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Dolly Parton is many things to her fans, but one thing she is not is political. That’s intentional because Parton doesn’t want to force her political beliefs on anyone. Even though she’s a great example of a woman making it on her own, she doesn’t want to be a poster child for feminism either. 

Dolly Parton 9 to 5
L-R: Lily Tomlin, Jane Fonda and Dolly Parton | Chris Polk/FilmMagic

Parton appeared on The Oprah Conversation on Nov. 13. When Winfrey asked Parton why she doesn’t speak out about political issues, Parton explained her position. 

Politics won’t stop Dolly Parton from loving everybody 

Before she even gets into politics, Parton wants to be clear that she loves everybody regardless of their beliefs. So, she puts her faith over any politics she may have.

First of all, I have a big old open heart. I love everybody and I try to be good to everybody. I know that we’re all God’s children, I know that we’re supposed to help and love each other. I’m not that political and I try to be more just open to humanity and Christianity. Those of us that are of a Christian faith, to not care about people goes against everything we’re supposed to be about. I think I have a huge family because I accept everybody, I want to be accepted [and] I don’t judge people. We’re not supposed to judge. That’s God’s job.”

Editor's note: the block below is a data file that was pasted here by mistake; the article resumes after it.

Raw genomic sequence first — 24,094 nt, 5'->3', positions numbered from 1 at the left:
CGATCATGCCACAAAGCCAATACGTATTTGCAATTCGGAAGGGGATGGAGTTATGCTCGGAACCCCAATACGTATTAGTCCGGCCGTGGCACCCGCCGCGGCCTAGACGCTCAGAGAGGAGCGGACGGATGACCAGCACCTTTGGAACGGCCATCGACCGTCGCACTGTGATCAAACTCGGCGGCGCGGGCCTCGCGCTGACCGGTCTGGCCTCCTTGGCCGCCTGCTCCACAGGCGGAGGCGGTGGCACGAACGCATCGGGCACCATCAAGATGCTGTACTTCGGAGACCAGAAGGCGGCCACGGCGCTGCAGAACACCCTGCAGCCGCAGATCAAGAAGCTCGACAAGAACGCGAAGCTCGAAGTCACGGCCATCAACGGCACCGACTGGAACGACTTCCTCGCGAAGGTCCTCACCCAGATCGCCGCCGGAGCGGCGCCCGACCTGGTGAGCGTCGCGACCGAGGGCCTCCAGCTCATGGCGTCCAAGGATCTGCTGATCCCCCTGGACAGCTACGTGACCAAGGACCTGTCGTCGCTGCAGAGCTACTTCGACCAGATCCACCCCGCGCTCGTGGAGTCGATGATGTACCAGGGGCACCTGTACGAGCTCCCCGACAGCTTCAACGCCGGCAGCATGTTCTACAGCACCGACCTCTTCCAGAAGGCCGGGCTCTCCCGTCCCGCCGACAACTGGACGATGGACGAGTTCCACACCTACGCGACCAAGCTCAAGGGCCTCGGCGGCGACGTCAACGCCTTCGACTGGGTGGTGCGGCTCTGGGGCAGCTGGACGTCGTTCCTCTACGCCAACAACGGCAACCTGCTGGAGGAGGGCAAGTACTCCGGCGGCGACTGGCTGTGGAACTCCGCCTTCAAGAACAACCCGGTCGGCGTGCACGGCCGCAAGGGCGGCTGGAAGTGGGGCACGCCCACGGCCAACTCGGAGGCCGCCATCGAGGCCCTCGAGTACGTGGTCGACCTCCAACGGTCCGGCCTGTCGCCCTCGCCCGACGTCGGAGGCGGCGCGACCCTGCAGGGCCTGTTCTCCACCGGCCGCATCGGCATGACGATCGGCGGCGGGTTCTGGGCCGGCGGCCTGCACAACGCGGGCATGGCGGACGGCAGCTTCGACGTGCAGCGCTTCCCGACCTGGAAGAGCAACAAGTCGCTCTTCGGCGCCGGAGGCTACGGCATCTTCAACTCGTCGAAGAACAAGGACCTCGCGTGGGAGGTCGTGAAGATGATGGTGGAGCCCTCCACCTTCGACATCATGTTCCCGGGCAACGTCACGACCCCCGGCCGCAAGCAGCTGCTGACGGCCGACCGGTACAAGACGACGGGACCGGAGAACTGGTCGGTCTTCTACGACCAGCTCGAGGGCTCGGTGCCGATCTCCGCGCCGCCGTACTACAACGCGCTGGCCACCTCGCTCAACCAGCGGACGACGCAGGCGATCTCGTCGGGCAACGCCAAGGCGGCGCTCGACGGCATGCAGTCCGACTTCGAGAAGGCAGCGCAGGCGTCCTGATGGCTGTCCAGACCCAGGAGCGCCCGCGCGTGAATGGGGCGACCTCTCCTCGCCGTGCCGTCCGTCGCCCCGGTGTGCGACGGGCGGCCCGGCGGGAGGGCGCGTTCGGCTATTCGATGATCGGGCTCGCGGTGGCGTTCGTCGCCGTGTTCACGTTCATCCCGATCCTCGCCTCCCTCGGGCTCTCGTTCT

Dolly Parton, The Oprah Conversation, 11/13/2020

Dolly Parton follows Gandhi’s lead 

Mahatma Gandhi said, “If we could change ourselves, the tendencies in the world would also change.” More often appears the paraphrased version, “Be the change you wish to see in the world.” Parton didn’t quote Gandhi or anyone else, but she’s living it.

“I try to live an example, I try to be an example,” Parton said. “I try to be all those things that people think I should say more about. I let God lead me. I have my own center and I have my own place. I know who I am and I know what I can and can’t do, what I should and shouldn’t do, what I will and won’t do. I don’t let other people direct what I should and shouldn’t do.”

Dolly Parton
Dolly Parton | Apple TV+

That also means Parton doesn’t need to advertise how well she’s doing as an independent woman. Her success speaks for itself. 

“I don’t need to carry a sign to say I’m a woman,” Parton said. “I don’t need to carry a sign to say do this, do that. I try to live my life to let people [live]. I try to be an inspiration.”

She doesn’t judge people who judge her either 

Parton’s own sister Stella once criticized Dolly for not speaking out against sexual harassment in the music industry, according to The Guardian. That still gets to her. 

Dolly Parton and Stella Parton
L-R: Dolly Parton and Stella Parton | JB Lacroix/WireImage

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“It hurts my feelings sometimes when things go against me like that,” Parton said. “But, if people are going to crucify me for caring about people and loving people, all people, I don’t care if you’re gay, I don’t care if you’re straight, I don’t care if you’re black, white, yellow, blue or alien gray. I just love you.”